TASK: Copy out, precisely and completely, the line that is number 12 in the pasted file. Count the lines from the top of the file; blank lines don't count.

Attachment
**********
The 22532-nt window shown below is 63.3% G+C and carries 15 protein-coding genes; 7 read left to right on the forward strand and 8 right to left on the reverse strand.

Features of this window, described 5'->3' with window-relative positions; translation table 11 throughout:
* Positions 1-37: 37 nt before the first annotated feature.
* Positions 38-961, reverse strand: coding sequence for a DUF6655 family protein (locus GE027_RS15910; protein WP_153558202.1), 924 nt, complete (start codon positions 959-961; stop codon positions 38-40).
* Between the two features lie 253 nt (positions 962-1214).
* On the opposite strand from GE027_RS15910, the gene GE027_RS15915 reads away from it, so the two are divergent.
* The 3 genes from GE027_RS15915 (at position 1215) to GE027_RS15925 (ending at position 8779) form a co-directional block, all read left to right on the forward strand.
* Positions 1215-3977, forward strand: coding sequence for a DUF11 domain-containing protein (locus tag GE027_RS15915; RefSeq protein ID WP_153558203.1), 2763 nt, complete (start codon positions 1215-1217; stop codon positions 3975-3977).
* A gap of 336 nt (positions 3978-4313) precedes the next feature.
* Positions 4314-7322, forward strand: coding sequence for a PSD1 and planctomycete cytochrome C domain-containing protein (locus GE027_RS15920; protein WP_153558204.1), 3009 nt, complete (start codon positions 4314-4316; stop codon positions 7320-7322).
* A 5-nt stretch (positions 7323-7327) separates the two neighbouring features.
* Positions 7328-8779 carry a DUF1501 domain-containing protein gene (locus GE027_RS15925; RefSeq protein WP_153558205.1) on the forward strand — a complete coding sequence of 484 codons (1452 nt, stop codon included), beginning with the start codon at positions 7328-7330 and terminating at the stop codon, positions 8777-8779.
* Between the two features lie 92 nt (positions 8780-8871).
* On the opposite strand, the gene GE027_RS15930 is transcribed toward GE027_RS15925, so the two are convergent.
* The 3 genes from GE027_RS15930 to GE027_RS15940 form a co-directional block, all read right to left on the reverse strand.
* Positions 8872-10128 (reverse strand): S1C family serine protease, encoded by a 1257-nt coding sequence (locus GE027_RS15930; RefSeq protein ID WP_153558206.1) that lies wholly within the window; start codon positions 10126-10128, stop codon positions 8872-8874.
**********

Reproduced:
* Positions 7328-8779 carry a DUF1501 domain-containing protein gene (locus GE027_RS15925; RefSeq protein WP_153558205.1) on the forward strand — a complete coding sequence of 484 codons (1452 nt, stop codon included), beginning with the start codon at positions 7328-7330 and terminating at the stop codon, positions 8777-8779.